Directed by Rudy Valdez, the documentary explores the story of Moore, who was one of the best basketball players in the world when she stepped away from the sport for a remarkable reason: to fight for a man she believed was wrongly imprisoned.
In 2019, after four WNBA championships, two Olympic gold medals, a WNBA MVP award, three All-Star MVPs, and a scoring title, Moore decided to take a sabbatical from basketball at the age of 29 to devote herself full-time to working for the release of a man named Jonathan Irons, who was wrongly convicted of burglary and assault and sentenced to 50 years in prison. “Breakaway” chronicles a search for justice, and a relationship that changed the lives of two people forever.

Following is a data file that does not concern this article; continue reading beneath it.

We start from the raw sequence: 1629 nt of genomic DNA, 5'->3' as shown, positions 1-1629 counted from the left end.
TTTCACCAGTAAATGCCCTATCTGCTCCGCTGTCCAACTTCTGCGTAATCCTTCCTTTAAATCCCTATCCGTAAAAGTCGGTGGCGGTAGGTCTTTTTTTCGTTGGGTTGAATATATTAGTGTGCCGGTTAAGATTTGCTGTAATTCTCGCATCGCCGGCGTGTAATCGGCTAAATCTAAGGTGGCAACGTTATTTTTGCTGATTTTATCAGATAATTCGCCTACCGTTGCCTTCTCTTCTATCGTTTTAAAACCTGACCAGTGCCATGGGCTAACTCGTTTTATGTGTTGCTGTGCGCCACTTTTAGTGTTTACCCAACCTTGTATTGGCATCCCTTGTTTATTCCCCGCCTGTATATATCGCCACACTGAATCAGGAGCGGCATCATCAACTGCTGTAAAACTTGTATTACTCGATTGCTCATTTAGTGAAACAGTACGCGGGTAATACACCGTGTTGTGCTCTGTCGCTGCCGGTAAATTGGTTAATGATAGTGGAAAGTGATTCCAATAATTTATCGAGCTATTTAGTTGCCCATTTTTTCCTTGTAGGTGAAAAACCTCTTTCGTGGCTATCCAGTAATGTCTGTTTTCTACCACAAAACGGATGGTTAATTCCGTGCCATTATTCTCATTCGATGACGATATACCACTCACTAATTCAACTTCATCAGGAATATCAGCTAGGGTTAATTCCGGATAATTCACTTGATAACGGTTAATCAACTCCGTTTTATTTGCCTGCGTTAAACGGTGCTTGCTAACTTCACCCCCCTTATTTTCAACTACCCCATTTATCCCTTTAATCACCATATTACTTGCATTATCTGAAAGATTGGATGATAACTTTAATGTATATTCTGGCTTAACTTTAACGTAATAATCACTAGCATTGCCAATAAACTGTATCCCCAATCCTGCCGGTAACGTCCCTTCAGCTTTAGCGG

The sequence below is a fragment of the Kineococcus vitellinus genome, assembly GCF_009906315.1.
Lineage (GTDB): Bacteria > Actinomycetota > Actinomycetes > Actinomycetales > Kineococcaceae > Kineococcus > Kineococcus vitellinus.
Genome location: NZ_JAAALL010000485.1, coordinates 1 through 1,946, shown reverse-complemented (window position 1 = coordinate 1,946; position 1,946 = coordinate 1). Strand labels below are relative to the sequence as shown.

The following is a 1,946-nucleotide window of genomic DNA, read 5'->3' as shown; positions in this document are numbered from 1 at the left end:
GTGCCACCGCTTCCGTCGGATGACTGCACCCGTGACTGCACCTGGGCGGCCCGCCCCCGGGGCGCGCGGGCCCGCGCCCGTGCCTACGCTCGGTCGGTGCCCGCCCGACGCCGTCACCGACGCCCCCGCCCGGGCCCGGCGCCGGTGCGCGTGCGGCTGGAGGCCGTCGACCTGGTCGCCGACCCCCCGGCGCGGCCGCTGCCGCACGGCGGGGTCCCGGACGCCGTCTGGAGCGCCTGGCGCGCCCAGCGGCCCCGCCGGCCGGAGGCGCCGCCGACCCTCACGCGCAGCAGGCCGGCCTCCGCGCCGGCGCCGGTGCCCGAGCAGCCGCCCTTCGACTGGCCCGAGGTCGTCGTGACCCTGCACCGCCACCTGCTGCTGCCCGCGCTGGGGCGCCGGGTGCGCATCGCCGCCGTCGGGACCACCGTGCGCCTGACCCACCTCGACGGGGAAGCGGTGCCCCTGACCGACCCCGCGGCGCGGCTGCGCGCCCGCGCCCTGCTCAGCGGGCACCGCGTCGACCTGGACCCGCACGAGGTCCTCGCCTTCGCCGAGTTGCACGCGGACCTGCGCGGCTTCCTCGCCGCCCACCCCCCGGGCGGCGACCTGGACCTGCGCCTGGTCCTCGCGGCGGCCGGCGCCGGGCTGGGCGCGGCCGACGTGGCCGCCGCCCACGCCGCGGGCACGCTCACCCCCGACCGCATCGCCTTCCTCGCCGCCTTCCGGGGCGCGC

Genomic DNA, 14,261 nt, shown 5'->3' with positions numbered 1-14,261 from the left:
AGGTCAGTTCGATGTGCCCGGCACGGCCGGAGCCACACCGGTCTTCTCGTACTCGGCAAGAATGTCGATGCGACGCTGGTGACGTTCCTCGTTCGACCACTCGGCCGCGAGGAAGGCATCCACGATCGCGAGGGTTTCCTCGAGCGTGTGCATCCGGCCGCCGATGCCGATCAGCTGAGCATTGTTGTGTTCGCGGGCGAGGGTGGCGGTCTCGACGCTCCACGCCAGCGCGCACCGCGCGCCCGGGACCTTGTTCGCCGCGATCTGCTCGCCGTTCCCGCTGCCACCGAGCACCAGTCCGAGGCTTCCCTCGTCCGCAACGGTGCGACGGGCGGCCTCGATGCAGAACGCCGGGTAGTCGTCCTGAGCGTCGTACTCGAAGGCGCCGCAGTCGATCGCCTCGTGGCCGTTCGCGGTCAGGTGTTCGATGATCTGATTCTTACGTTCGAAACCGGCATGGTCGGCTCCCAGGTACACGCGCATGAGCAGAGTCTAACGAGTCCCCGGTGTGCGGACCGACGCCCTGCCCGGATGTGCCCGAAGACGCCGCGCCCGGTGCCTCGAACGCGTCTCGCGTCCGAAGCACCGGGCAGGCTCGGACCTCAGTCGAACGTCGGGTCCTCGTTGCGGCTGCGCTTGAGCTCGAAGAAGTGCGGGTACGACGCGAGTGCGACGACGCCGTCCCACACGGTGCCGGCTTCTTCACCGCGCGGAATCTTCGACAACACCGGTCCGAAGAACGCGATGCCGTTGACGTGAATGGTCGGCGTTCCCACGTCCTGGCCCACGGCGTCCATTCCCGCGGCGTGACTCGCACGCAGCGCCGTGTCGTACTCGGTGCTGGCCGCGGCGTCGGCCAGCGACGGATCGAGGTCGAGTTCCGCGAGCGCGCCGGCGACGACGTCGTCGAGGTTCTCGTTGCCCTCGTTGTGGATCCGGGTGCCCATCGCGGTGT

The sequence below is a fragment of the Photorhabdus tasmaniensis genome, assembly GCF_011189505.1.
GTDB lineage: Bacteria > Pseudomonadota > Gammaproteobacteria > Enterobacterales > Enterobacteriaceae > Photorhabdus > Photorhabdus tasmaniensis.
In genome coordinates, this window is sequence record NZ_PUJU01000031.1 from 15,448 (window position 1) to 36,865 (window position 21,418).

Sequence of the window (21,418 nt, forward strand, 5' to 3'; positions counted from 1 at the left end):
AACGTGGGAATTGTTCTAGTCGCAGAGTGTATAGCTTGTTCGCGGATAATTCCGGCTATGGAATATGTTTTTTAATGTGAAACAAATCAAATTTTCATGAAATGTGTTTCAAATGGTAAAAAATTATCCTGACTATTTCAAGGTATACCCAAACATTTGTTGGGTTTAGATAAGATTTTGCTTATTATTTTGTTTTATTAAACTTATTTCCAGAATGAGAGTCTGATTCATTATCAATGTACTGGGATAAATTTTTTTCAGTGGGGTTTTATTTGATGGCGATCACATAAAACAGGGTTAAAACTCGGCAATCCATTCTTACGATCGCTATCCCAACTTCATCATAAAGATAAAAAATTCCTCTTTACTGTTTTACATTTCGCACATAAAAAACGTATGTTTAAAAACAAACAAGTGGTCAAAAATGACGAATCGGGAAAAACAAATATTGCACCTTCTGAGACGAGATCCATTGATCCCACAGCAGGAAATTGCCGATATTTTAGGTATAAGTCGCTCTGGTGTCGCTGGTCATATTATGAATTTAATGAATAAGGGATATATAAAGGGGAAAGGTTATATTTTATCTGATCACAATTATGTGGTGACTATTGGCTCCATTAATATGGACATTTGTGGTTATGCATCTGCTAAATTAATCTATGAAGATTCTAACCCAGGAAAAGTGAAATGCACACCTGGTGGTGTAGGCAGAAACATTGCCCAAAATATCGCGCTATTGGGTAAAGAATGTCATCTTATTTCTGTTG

ESPN will debut the next installment in the Peabody and Emmy award-winning 30 for 30 series, “Breakaway,” on July 13th.
WRONGFUL CONVICTIONS ARE REAL
Johnathan Irons was arrested at age sixteen in 1997 and was sentenced to 50 years in the Missouri Department of Corrections for the non-fatal shooting of a home-owner during a burglary. There was no physical evidence to support his sentencing.
In 2016, Maya Moore launched Win With Justice to raise awareness of the power of prosecutors and to free Jonathan Irons. He served 22 years of a 50-year prison sentence of his wrongful conviction.
JUSTICE FOR JONATHAN
Jonathan Irons was arrested at age sixteen in 1997 and was sentenced to 50 years in the Missouri Department of Corrections for the non-fatal shooting of a home-owner during a burglary. Irons’ conviction was based on unreliable eye-witness testimony and no evidence links him to the crime.